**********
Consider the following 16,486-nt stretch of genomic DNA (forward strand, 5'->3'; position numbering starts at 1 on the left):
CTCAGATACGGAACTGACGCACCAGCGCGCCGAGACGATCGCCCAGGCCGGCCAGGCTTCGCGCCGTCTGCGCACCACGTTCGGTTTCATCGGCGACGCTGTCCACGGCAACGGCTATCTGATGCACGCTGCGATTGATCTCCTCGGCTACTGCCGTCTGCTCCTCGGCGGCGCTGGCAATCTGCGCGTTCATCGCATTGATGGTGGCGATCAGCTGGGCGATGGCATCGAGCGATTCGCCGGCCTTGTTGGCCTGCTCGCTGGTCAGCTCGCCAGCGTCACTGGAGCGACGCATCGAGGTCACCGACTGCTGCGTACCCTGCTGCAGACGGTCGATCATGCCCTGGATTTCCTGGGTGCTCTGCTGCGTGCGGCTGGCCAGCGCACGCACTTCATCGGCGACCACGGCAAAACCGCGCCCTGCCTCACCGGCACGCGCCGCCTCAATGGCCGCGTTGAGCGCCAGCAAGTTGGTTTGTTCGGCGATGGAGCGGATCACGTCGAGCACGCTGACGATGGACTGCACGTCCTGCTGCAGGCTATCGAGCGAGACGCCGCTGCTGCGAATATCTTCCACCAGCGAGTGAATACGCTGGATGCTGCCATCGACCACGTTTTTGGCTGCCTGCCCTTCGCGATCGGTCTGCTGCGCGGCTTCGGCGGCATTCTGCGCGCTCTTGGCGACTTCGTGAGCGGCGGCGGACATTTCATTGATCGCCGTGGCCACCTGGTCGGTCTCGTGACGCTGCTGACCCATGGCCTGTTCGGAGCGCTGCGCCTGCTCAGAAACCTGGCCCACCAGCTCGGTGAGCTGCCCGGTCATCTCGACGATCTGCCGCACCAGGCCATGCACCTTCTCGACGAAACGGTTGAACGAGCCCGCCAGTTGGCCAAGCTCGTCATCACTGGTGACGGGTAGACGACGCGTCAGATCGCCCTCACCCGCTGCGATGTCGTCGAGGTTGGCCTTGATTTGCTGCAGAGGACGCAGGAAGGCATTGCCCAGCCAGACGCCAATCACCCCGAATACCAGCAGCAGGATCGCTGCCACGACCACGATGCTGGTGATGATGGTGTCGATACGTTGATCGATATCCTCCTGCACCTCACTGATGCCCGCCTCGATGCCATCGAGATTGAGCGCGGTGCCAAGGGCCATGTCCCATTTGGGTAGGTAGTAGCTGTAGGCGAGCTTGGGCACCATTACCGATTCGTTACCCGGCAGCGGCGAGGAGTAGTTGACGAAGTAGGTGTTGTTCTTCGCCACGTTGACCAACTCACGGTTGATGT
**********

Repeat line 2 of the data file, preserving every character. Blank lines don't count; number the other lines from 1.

CTCAGATACGGAACTGACGCACCAGCGCGCCGAGACGATCGCCCAGGCCGGCCAGGCTTCGCGCCGTCTGCGCACCACGTTCGGTTTCATCGGCGACGCTGTCCACGGCAACGGCTATCTGATGCACGCTGCGATTGATCTCCTCGGCTACTGCCGTCTGCTCCTCGGCGGCGCTGGCAATCTGCGCGTTCATCGCATTGATGGTGGCGATCAGCTGGGCGATGGCATCGAGCGATTCGCCGGCCTTGTTGGCCTGCTCGCTGGTCAGCTCGCCAGCGTCACTGGAGCGACGCATCGAGGTCACCGACTGCTGCGTACCCTGCTGCAGACGGTCGATCATGCCCTGGATTTCCTGGGTGCTCTGCTGCGTGCGGCTGGCCAGCGCACGCACTTCATCGGCGACCACGGCAAAACCGCGCCCTGCCTCACCGGCACGCGCCGCCTCAATGGCCGCGTTGAGCGCCAGCAAGTTGGTTTGTTCGGCGATGGAGCGGATCACGTCGAGCACGCTGACGATGGACTGCACGTCCTGCTGCAGGCTATCGAGCGAGACGCCGCTGCTGCGAATATCTTCCACCAGCGAGTGAATACGCTGGATGCTGCCATCGACCACGTTTTTGGCTGCCTGCCCTTCGCGATCGGTCTGCTGCGCGGCTTCGGCGGCATTCTGCGCGCTCTTGGCGACTTCGTGAGCGGCGGCGGACATTTCATTGATCGCCGTGGCCACCTGGTCGGTCTCGTGACGCTGCTGACCCATGGCCTGTTCGGAGCGCTGCGCCTGCTCAGAAACCTGGCCCACCAGCTCGGTGAGCTGCCCGGTCATCTCGACGATCTGCCGCACCAGGCCATGCACCTTCTCGACGAAACGGTTGAACGAGCCCGCCAGTTGGCCAAGCTCGTCATCACTGGTGACGGGTAGACGACGCGTCAGATCGCCCTCACCCGCTGCGATGTCGTCGAGGTTGGCCTTGATTTGCTGCAGAGGACGCAGGAAGGCATTGCCCAGCCAGACGCCAATCACCCCGAATACCAGCAGCAGGATCGCTGCCACGACCACGATGCTGGTGATGATGGTGTCGATACGTTGATCGATATCCTCCTGCACCTCACTGATGCCCGCCTCGATGCCATCGAGATTGAGCGCGGTGCCAAGGGCCATGTCCCATTTGGGTAGGTAGTAGCTGTAGGCGAGCTTGGGCACCATTACCGATTCGTTACCCGGCAGCGGCGAGGAGTAGTTGACGAAGTAGGTGTTGTTCTTCGCCACGTTGACCAACTCACGGTTGATGT